2018-08-31 / News

Coble turns debate team experience into life of politics

Part III: Columbia history through the eyes of its mayors


Bob Coble served as mayor of Columbia from 1990 to 2010. Bob Coble served as mayor of Columbia from 1990 to 2010. Bob Coble’s term as mayor, from 1990-2010 was the longest in Columbia history.

Through his two decades as mayor of Columbia, Coble oversaw a number of projects. The impact of many is still being felt by the city today.

Coble’s passion for politics began during his time as a student at Dreher High School. He was a member of the debate team. One of his debate partners was Francenia Heizer, who would later serve on city council beginning in 1986. She would become the first woman elected as Mayor Pro Tempore in 1992.

Coble’s first opportunity to get into politics came as a member of Richland County Council. Among the issues facing the county at the time were infrastructure, law enforcement, and education. While those issues were also important to Coble, providing services to the rural areas of the county was equally as important to him.

“Even garbage service was something private services provided then,” Coble said. “Working with the sheriff and getting him and the local government working together was important. Roads and infrastructure have always been an issue.”

Coble worked with county members like Dick Harpootlian, Candy Waites, James Barber III, and John Camp to accomplish goals such as funding education. At the time, Richland County Council’s responsibility was to set the millage rate for Richland County School Districts One and Two.

The council also extended garbage and sewage services to the rural areas, which was a relatively new concept at the time.

Richland County Council went to single member districts in 1988, and for two years Coble did not hold a political seat. In 1990, Coble beat out Patton Adams to be the new mayor of Columbia.

The issues he faced in the city were similar to those in the county: city/county cooperation and services. However, there were a few issues that were different. Mayor Kirkman Finlay Jr. began Columbia on the track of revitalization by moving the railroad tracks from the current Vista location. Adams continued that vision with a remodeling of present day Finlay Park. Coble continued those efforts with further development in the Vista.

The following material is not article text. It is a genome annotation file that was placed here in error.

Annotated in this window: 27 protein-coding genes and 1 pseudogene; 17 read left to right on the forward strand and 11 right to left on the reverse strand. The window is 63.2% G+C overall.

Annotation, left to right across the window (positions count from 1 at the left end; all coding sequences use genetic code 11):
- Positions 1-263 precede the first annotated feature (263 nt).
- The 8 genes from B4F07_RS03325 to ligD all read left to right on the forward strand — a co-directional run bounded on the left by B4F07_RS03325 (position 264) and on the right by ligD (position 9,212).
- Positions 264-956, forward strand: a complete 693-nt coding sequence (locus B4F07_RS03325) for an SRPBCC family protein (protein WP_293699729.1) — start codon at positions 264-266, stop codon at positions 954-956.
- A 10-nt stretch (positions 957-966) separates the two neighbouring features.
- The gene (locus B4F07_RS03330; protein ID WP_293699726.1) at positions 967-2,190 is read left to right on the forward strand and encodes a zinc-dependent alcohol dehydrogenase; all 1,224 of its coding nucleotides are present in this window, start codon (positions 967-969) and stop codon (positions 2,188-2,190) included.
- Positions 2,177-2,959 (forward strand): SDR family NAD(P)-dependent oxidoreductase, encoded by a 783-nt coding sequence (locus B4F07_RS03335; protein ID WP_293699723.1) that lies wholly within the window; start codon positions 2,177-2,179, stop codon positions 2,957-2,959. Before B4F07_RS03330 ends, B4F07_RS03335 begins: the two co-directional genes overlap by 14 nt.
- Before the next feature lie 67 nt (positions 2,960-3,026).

One of the main components of the Vista is the Convention Center on Lincoln Street. It was an idea that began with Finlay, but concerns over how Columbia could afford it arose. Other issues centered around location and whether the City of Columbia could partner with Richland and Lexington County Councils to make it happen. Coble felt the time was right to pursue the project, and with the help of Richland and Lexington County Councils, the Columbia Metropolitan Convention Center became a reality in 2004.

The State of South Carolina, the University of South Carolina, and Richland School District One were also instrumental in the convention center.

Coble also began streetscaping projects along Gervais and Main Street.

Through all the projects, including the construction of the Colonial Life Arena in 2002, Coble and the city council had to work with a strict budget. Coble said other revenue sources helped with fund- ing projects.

TIFs, or tax increment financing, was the method of choice to develop the Vista. The point of a TIF is to allow the government to invest in projects by allowing them to capture future aniticipated increase in tax revenues generated by the project. With the revenues generated by the TIF, the city was able to fund various projects. Coble said the Vista has had a multi-million dollar impact in terms of benefits to the taxpayers.

TIF funds went to purchase the property for both the convention center and the Colonial Life Arena. Funds from the Hospitality Tax and Accommodations Tax were used to construct the convention center.

While working with a small budget was challenging, Coble said there were ways to balance the budget and still achieve what Columbia needed.

“ You have to work closely and be smart,” Coble said. “It’s always challenging. But if you don’t advance the ball down the field, you’re going to be left behind.”

Coble knew early on if he wanted to be a good mayor he needed to seek the advice of those who held the position before him. While Coble and Adams have spoken on occasion since the 1990 campaign, it was Coble’s relationship with Finlay that meant the most to him.

The morning following his election, Coble reached out to Finlay. His personal relationship with Finlay became a working relationship when Finlay became chair of the Columbia Housing Cooperation.

The working relationship Coble had with Finlay was short-lived, as Finlay passed away June 27, 1993. A year later, Sidney Park was renamed Finlay Park in the former mayor’s honor.

“He was a tremendous mayor,” Coble said. “I thought renaming Sidney Park to Finlay Park was very important. It was certainly well received and is something I was very proud to do.”

See Part IV in next week’s edition.

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